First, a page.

Neonatal Examination

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PatientPlus articles are written by UK doctors and are based on research evidence, UK and European Guidelines. They are designed for health professionals to use, so you may find the language more technical than the condition leaflets.

All babies born in the UK should have an examination within the first few days of life. This includes specific checks of the hips, heart, eyes and, for boys, the testes. The examination usually takes place within 72 hours of birth and again at 6-8 weeks of age[1, 2, 3].

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A brief screening examination should be conducted checking the face, eyes, mouth, chest, abdomen, spine and limbs to exclude major abnormalities. A strong cry and a widespread pink blush over the face and body are good signs that all is well.

Some children may be born with ambiguous genitalia. Ambiguous genitalia is a medical emergency and requires urgent assessment by a paediatrician.

If you have sufficient clinical experience, an orogastric tube should be passed when the neonate's mother has suffered polyhydramnios. This excludes oesophageal atresia.

The Apgar score gives a reproducible, quantitative, semi-objective assessment of neonatal condition that is useful for assessing a baby's progress or deterioration immediately after delivery. It should be checked at one minute, at five minutes and, if needed, at ten minutes after birth.

The Apgar Scoring System
Assigned score
Colour of babyBlue, paleBody pink, extremities blueCompletely pink
Respiratory effortAbsentWeak cry, hypoventilationGood, strong cry and adequate breaths
Muscle toneLimpSome flexion of extremitiesActive motion with extremities well flexed
Reflex irritability (response to plantar stimulation)No responseGrimaceCry
Heart rateAbsentSlow (<100 bpm)Fast (>100 bpm)

Although UK practice still includes recording Apgar scores, it is not recommended that Apgar scoring be used to predict mortality or neurological outcome. Only a small proportion of babies with a very low Apgar score have significant neurodisability[4].

All personnel attending deliveries in the UK are trained in neonatal life support (NLS) and follow the Resuscitation Council UK recommended assessment, which includes checking for colour, tone, breathing and heart rate after drying the baby with a warm towel. This is a better way of assessing the baby’s condition and resuscitation needs rather than the Apgar score.

The newborn and infant physical examination (NIPE) is increasingly done by NIPE-trained midwives in many hospitals, with much lower numbers being done by paediatricians. The examination may be performed by a GP and primary care team following home births. The recommended recording of the examination is now electronic. A paper copy of the electronic record is printed and attached in the red book for the parent’s benefit. 

The National Institute for Health and Care Excellence (NICE) recommends that the aims of the examination should be fully explained to the parent(s) before it is conducted. NICE advises that the examination should be carried out within 72 hours of birth and incorporate[5]:

  • A review of parental concerns and the baby's medical history.
  • Family, maternal, antenatal and perinatal history.
  • Fetal, neonatal and infant history, including any previously plotted birth weight and head circumference.
  • Whether the baby has passed meconium and urine (and urinary stream in a boy).
  • Other newborn screening tests as recommended by the UK National Screening Committee. These should also be carried out or arranged at this time.

The examination is best conducted in a well-lit, warm, private room with the mother in attendance and able to see and help with what is being done.

Suggested schema for screening neonatal examination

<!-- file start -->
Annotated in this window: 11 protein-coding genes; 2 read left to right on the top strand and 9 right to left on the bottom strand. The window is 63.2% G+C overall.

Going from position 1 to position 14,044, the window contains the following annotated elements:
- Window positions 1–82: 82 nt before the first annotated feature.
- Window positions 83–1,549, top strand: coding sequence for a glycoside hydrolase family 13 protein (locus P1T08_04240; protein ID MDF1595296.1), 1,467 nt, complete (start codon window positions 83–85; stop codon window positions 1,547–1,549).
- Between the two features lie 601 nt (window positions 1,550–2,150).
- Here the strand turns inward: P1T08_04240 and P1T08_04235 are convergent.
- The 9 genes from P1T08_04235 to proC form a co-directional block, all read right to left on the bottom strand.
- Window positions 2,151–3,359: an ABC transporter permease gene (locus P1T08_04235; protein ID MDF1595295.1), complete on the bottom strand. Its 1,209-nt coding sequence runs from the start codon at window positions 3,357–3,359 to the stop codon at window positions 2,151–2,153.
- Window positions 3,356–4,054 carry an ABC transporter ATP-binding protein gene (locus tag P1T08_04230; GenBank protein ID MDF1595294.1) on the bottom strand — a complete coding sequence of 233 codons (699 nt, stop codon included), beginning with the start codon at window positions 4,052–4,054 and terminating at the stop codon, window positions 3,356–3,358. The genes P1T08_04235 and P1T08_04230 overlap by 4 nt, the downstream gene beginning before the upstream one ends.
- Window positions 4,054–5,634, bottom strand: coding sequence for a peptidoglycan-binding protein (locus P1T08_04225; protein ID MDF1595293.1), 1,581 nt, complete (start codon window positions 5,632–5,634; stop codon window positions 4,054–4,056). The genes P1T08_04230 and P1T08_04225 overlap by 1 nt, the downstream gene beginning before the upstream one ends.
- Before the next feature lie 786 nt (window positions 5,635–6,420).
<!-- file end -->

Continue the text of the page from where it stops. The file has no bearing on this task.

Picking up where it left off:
First wash your hands thoroughly to reduce the risk of cross-infection. Then:

Listen and observe

  • Assess overall appearance. Note general tone, sleepiness and rousability. Observe general condition, proportions and maturity.
  • Look carefully for evidence of jaundice (preferably in bright, natural light). Note whether there are any birthmarks, rashes or other skin abnormalities.
  • Listen to the baby's cry and note its sound.
  • Weigh the baby and plot this reading on its growth chart.

Perform a systematic 'head to toes' examination
This should be done carefully and in good light to detect abnormalities:

  • Head:
    • Shape, presence of fontanelle and whether normal, sunken or bulging.
    • Measure and record head circumference on the growth chart.
    • Assess facial appearance and eye position.
    • Look for any asymmetry or abnormality of facial form.
  • Eyes:
    • Establish that they are of normal shape and appearance.
    • Check for presence of red reflex.
    • Look for obvious cataracts or signs of ophthalmic infection.
  • Ears:
    • Note shape and size.
    • Establish whether they are set at the normal level or 'low-set'.
    • Check patency of external auditory meatus.
  • Mouth:
    • Check the colour of the mucous membrane; observe the palate.
    • Check suckling reflex by inserting a clean little finger gently inside the baby's mouth.
  • Arms and hands:
    • Establish whether they are of normal shape and moving normally.
    • Look for evidence of traction birth injury (eg, Erb's palsy) by checking the neck, shoulders and clavicles.
    • Count the fingers and observe their shape; check for any evidence of clinodactyly (incurving of fingers).
    • Check palmar creases - whether they are multiple or single. A single palmar crease may be normal but can be a sign of Down's syndrome (trisomy 21).
  • Peripheral pulses:
    • Check brachial, radial and femoral pulses for rate, rhythm and volume.
    • A hyperdynamic pulse may suggest patent ductus arteriosus.
    • A weak pulse may occur with a congenital cardiac anomaly (impairing cardiac output and in conjunction with other signs from the examination).
    • Check for radio-femoral delay (aortic coarctation).
  • Heart:
    • Check the cardiac position by palpation and feel for any thrill or heave.
    • Listen to the heart sounds carefully and for any added sounds or murmurs.
    • Suspected abnormalities require further examination (and often more expert opinion and investigation).
  • Lungs:
    • Watch the respiratory pattern, rate and depth for a few seconds.
    • Look for any evidence of intercostal recession.